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The world’s first actively managed sharia-compliant exchange traded fund will start trading In London on Wednesday, opening up a new avenue of growth in Europe’s fast-expanding $1.1tn ETF market.
The new fund will aim to achieve capital growth over the medium to long term investing in companies with high returns on capital and low leverage, while ensuring that its holdings are ethical, asset backed and subject to good governance.
The Almalia Sanlam Active Sharia Global Equity ETF is the result of a partnership between Almalia, a London-based Islamic finance specialist and Sanlam Investments, the UK arm of the Johannesburg-listed financial services company. Amanie Advisors, an Islamic finance consultancy, will oversee the investment screening process to make sure the ETF remains consistent with sharia principles.
“This ETF will be suitable for investors looking for an actively managed strategy with a focus on good governance, as well as those who wish to invest in a sharia-compliant way,” said Paul-David Oosthuizen, chief executive of Almalia.
Active ETFs carry the possibility of being able to outperform their benchmark. In addition, proponents of active ETFs claim the fund manager can add value by greater scrutiny of the securities the fund invests in — something that could be of interest to investors that wish to allocate funds according to their particular principles.
The new ETF, which will carry an annual total expense ratio of 99 basis points, will also be cross-listed in Germany and Italy in October. The fund will be run by a team led by Pieter Fourie, Sanlam’s global head of equities.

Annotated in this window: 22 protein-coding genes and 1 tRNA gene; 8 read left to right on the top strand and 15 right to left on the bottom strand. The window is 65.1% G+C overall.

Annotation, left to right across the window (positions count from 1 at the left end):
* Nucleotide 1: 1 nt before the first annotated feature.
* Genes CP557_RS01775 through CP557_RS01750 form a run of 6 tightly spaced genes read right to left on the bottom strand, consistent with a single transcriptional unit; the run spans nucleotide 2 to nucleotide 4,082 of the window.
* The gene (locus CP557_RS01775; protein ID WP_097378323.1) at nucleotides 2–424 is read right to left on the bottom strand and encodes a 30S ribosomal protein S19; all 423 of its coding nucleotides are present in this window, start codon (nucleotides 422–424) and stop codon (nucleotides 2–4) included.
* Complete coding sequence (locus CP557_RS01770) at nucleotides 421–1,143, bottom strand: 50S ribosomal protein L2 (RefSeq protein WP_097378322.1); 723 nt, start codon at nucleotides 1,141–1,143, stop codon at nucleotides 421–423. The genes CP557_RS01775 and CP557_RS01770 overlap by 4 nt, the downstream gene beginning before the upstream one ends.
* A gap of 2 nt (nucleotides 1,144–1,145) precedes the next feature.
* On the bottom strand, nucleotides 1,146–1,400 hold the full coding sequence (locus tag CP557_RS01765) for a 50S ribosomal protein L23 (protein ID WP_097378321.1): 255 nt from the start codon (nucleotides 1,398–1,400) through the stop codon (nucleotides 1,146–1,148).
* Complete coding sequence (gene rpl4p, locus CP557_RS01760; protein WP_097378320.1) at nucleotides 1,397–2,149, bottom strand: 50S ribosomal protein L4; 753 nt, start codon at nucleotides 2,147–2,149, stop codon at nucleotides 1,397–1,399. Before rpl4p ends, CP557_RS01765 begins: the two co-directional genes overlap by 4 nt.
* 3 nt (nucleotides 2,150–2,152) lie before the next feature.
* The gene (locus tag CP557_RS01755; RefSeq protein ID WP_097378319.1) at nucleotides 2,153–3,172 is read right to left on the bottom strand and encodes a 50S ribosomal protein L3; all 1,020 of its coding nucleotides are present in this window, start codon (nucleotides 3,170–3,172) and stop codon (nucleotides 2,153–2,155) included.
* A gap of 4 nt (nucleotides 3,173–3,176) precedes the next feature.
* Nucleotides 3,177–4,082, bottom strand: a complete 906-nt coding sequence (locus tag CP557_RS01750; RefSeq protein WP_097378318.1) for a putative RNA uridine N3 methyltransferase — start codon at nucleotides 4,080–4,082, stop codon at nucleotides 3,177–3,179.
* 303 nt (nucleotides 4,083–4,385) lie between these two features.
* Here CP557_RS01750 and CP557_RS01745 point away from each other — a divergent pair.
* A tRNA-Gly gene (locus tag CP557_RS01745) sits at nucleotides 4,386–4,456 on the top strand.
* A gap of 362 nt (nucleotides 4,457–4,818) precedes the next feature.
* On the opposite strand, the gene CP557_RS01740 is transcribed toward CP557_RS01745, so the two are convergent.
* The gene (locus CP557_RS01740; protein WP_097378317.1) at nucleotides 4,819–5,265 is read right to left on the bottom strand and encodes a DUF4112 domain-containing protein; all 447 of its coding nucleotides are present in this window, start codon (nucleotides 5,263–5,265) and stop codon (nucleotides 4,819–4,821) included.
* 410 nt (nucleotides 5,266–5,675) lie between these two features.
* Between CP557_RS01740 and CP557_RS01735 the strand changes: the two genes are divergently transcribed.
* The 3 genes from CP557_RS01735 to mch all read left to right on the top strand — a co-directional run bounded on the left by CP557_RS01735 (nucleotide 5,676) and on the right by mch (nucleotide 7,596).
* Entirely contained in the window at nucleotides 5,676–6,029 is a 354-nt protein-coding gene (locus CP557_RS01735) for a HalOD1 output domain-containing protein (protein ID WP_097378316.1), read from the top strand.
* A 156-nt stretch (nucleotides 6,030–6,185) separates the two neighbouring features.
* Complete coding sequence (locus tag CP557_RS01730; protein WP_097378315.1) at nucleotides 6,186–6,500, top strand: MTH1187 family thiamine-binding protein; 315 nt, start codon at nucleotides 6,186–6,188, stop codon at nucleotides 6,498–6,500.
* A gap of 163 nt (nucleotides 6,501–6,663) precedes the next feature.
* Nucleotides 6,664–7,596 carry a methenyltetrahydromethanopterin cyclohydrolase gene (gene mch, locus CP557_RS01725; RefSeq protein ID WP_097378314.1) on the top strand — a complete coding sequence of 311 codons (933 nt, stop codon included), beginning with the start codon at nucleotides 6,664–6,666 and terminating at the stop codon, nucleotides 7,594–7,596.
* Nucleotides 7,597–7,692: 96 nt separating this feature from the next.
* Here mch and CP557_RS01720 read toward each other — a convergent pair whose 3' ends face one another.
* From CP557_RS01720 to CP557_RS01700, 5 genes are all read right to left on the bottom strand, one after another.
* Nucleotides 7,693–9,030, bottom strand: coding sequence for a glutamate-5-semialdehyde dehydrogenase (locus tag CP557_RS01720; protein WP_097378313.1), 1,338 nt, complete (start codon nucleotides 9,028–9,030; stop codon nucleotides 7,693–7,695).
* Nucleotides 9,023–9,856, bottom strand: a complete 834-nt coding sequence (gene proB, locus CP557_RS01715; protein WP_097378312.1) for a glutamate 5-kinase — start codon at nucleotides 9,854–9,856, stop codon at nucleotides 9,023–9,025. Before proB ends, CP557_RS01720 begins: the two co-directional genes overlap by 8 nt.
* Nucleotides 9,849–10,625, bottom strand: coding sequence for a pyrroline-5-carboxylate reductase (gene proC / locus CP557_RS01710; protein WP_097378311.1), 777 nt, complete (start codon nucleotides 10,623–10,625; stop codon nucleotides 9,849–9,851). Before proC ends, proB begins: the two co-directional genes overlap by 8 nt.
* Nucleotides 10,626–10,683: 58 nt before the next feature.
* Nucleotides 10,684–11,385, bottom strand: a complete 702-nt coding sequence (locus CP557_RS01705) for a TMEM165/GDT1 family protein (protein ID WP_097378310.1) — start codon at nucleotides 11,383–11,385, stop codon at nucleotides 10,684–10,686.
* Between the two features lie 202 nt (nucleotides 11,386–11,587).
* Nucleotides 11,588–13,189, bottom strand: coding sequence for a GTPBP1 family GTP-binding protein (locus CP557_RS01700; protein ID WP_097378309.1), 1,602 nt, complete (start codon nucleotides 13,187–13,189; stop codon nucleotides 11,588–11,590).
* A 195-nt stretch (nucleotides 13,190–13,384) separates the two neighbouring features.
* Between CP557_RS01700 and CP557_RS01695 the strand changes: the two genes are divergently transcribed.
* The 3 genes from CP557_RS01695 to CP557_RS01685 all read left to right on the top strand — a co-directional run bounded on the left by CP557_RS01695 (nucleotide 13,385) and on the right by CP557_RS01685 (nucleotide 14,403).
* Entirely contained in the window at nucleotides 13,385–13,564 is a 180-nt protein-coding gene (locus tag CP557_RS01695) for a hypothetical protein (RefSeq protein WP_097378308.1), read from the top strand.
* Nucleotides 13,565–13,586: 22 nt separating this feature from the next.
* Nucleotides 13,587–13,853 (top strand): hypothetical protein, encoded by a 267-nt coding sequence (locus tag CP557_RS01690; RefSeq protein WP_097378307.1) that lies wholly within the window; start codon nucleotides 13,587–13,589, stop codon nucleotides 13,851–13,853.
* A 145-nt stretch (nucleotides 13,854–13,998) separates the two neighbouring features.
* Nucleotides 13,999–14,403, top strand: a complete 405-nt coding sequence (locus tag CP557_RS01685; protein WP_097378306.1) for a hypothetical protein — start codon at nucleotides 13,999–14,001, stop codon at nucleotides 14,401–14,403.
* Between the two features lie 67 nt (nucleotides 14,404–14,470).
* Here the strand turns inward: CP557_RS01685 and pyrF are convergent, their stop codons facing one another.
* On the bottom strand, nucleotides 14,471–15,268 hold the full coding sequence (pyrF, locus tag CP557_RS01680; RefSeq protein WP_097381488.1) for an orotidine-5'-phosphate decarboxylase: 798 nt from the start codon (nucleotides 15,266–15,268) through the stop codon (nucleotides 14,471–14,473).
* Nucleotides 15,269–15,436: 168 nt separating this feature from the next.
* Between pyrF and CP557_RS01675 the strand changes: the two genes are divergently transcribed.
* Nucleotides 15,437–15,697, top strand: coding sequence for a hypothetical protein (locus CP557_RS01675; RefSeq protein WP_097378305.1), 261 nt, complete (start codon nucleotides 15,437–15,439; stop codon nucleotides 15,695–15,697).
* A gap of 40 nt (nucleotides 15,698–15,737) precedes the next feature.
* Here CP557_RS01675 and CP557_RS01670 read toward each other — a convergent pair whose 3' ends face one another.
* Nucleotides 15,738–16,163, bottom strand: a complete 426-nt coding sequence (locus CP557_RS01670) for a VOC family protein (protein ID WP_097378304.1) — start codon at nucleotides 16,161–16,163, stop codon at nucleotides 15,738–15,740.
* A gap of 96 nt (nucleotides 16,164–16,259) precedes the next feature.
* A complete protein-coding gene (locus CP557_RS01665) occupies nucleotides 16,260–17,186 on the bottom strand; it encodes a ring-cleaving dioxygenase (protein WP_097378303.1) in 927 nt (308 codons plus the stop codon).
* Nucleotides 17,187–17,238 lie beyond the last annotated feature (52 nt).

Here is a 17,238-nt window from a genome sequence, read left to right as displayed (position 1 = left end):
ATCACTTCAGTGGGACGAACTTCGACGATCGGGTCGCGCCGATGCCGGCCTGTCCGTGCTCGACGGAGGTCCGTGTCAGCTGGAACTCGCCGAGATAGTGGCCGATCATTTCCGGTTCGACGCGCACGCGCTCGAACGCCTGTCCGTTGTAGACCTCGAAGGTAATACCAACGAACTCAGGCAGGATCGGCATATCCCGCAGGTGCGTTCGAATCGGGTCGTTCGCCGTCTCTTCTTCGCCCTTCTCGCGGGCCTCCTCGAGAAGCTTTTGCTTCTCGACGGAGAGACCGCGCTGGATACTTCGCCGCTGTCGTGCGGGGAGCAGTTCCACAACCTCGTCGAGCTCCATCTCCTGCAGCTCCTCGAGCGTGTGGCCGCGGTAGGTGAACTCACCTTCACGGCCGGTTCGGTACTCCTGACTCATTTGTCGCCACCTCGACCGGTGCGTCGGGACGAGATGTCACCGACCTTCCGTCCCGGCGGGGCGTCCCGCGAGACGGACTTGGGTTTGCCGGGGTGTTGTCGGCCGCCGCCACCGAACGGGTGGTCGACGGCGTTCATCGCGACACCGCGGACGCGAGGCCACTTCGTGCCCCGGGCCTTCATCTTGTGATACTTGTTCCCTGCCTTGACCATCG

“The ETF will demonstrate that active management using high quality-based investment principles within the parameters of a sharia-compliant universe can add significant value to investors,” said Mr Fourie.
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Royal Bank of Canada will act as lead market maker but about 20 other market makers and authorised participants (large institutional investors) are also expected to participate in trading of the new ETF, which has been seeded with an initial $5m in capital to ensure adequate early liquidity.
Assets held in actively managed ETFs sold in Europe stood at $13.7bn at the end of August so they represent just a sliver of the overall European ETF market. Investors have allocated just $645m so far this year to actively managed ETFs sold in Europe, compared with $3.4bn over the whole of 2019, according to ETFGI, a data provider.
Operational distribution and marketing support will be provided by HanETF, a so-called white label platform that helps asset managers to bring new ETFs to the market.
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